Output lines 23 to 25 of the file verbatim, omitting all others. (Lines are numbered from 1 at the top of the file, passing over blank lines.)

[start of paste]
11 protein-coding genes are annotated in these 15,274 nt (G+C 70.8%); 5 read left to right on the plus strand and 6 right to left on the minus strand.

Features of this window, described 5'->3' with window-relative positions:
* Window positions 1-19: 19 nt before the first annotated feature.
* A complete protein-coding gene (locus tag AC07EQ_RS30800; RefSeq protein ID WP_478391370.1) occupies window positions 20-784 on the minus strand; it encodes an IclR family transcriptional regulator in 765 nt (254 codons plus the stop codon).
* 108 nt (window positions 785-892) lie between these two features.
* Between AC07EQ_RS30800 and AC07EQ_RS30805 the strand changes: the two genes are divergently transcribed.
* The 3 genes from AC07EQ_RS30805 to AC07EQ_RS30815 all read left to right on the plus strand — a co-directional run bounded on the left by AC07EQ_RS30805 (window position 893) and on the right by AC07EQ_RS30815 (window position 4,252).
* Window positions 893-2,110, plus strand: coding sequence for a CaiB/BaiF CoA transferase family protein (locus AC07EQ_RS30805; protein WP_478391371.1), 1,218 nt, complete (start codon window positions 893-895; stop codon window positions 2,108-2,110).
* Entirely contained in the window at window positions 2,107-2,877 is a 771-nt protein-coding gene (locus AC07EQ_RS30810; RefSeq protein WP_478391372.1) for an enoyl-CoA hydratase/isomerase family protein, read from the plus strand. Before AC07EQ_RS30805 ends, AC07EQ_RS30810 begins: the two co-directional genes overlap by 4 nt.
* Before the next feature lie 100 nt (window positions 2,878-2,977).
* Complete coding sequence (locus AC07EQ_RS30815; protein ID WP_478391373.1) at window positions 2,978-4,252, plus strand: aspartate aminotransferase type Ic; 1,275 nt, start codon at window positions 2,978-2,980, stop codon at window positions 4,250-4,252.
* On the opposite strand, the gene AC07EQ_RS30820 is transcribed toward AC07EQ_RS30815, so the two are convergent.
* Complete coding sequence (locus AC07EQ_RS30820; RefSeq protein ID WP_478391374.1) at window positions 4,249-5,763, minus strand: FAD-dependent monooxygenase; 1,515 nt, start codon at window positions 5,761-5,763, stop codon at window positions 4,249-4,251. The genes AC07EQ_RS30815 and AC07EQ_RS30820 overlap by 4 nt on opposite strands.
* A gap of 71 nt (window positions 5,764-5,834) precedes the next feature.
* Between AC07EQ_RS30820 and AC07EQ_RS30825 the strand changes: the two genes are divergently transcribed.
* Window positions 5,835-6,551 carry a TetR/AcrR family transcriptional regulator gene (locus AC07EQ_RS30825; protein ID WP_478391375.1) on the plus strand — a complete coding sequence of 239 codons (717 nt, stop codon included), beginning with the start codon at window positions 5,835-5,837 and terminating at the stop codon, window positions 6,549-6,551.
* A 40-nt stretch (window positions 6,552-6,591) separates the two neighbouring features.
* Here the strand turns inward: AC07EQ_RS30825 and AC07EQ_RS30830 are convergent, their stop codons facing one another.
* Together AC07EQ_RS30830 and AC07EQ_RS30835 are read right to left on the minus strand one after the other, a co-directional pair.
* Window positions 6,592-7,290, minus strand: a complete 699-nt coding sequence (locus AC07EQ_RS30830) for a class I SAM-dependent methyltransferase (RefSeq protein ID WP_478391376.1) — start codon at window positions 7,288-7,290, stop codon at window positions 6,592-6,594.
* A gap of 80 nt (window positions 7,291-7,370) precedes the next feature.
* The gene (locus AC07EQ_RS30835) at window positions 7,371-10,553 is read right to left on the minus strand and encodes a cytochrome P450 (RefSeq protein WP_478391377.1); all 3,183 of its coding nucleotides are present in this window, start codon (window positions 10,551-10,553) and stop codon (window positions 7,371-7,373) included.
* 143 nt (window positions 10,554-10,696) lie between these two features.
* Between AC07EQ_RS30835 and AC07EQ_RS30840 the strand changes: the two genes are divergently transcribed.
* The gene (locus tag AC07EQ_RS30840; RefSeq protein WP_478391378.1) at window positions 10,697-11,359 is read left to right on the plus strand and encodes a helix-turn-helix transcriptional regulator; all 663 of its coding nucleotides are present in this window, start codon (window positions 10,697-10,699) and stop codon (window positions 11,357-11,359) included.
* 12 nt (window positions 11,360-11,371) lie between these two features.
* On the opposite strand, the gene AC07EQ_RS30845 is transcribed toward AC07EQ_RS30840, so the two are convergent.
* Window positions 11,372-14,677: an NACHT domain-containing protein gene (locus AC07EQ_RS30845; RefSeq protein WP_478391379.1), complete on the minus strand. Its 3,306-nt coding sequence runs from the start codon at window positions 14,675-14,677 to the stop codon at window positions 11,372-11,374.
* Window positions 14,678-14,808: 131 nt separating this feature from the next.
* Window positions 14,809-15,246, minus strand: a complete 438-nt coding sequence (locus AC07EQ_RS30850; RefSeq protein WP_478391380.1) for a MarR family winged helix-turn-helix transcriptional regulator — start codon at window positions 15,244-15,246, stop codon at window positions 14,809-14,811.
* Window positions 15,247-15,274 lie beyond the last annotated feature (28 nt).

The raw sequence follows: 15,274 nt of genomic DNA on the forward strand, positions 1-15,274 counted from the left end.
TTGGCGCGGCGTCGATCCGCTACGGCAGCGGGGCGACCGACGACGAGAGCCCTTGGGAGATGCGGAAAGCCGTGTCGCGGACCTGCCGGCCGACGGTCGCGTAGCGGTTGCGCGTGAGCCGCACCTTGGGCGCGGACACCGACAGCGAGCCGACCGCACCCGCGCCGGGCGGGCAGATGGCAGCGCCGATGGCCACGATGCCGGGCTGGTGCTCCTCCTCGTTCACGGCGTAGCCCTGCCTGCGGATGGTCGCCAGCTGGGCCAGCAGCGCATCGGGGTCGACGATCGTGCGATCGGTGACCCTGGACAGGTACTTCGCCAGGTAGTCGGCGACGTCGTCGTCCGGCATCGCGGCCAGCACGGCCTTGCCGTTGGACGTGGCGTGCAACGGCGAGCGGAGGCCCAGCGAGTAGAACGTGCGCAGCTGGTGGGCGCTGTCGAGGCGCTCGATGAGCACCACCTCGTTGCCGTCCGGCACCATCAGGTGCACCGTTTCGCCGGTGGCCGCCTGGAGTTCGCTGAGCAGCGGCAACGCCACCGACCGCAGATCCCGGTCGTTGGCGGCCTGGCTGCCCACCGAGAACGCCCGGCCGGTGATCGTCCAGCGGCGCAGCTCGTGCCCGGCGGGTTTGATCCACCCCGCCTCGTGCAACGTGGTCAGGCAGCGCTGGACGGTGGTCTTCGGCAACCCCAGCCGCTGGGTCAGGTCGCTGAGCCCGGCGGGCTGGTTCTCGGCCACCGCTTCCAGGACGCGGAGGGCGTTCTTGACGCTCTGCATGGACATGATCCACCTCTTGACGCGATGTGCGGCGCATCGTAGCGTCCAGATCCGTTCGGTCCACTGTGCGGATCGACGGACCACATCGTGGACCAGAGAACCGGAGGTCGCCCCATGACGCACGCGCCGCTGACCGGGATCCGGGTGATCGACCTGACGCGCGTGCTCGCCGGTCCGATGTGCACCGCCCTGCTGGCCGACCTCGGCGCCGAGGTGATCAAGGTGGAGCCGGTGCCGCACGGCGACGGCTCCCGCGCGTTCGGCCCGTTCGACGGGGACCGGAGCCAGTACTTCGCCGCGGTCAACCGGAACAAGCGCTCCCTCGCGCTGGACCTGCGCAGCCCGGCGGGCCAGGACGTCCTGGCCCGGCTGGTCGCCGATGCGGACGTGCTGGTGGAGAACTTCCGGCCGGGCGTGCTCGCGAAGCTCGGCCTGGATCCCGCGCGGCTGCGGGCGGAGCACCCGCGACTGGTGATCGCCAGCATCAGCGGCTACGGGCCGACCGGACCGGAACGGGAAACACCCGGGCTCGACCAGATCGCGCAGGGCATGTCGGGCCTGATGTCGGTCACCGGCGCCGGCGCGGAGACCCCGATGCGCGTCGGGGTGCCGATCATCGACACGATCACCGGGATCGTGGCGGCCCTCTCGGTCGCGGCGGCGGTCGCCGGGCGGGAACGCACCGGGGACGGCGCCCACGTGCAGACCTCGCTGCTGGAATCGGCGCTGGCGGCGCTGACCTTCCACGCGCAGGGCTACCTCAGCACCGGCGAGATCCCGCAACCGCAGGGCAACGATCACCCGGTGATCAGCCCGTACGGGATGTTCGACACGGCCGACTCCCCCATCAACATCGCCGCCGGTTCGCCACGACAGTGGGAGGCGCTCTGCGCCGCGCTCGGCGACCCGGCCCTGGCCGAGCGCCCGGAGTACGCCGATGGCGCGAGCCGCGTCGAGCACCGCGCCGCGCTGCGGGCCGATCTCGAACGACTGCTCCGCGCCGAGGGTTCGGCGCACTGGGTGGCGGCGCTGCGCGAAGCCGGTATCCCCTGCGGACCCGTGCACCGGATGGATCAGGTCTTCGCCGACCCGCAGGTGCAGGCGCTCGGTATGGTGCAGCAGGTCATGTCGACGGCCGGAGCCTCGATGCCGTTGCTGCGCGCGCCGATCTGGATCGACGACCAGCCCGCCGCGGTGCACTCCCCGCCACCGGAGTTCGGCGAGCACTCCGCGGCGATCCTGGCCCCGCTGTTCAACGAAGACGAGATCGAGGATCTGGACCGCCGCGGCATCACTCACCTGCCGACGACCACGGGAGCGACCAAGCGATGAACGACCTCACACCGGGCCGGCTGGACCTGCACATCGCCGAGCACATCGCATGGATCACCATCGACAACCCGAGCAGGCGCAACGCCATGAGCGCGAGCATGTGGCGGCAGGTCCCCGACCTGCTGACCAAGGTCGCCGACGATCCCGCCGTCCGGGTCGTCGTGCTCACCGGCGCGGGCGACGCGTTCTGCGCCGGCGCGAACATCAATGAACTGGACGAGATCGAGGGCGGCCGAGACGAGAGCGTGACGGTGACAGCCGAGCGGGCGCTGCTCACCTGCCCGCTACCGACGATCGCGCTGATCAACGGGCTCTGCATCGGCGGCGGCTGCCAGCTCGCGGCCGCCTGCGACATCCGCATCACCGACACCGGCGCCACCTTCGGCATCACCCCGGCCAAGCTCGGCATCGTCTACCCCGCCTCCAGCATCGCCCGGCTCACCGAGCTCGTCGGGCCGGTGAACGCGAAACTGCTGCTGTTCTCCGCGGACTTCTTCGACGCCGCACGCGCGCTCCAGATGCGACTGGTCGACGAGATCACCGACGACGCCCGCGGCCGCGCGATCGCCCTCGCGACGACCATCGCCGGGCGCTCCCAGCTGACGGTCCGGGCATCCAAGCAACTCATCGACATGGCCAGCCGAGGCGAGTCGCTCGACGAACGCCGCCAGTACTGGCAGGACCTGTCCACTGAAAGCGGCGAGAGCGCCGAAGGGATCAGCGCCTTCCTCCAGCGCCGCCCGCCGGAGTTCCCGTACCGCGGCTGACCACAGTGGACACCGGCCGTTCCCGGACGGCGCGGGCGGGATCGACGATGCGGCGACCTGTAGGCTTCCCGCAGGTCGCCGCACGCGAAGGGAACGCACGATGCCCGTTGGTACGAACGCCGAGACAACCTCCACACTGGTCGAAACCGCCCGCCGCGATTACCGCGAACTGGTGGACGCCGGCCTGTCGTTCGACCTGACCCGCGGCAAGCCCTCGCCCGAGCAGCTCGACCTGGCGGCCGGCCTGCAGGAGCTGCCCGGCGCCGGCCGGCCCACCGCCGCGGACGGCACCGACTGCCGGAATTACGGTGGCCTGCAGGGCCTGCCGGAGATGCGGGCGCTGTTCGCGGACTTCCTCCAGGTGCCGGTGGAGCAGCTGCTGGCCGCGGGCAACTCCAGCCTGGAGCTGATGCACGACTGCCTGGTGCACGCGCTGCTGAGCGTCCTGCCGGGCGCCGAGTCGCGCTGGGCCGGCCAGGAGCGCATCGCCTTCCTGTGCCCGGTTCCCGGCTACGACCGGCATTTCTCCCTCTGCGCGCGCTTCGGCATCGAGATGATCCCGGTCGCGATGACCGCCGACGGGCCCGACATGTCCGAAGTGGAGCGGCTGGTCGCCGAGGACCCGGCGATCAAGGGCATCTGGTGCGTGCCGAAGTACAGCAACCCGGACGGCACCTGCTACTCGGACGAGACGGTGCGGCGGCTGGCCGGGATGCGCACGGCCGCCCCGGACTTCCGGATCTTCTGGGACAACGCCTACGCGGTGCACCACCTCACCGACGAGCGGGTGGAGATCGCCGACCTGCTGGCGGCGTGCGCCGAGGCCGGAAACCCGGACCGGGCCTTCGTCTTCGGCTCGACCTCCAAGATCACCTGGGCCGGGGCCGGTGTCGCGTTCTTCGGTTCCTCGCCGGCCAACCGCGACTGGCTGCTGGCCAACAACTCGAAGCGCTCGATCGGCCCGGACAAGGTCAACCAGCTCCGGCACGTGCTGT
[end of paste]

* 143 nt (window positions 10,554-10,696) lie between these two features.
* Between AC07EQ_RS30835 and AC07EQ_RS30840 the strand changes: the two genes are divergently transcribed.
* The gene (locus tag AC07EQ_RS30840; RefSeq protein WP_478391378.1) at window positions 10,697-11,359 is read left to right on the plus strand and encodes a helix-turn-helix transcriptional regulator; all 663 of its coding nucleotides are present in this window, start codon (window positions 10,697-10,699) and stop codon (window positions 11,357-11,359) included.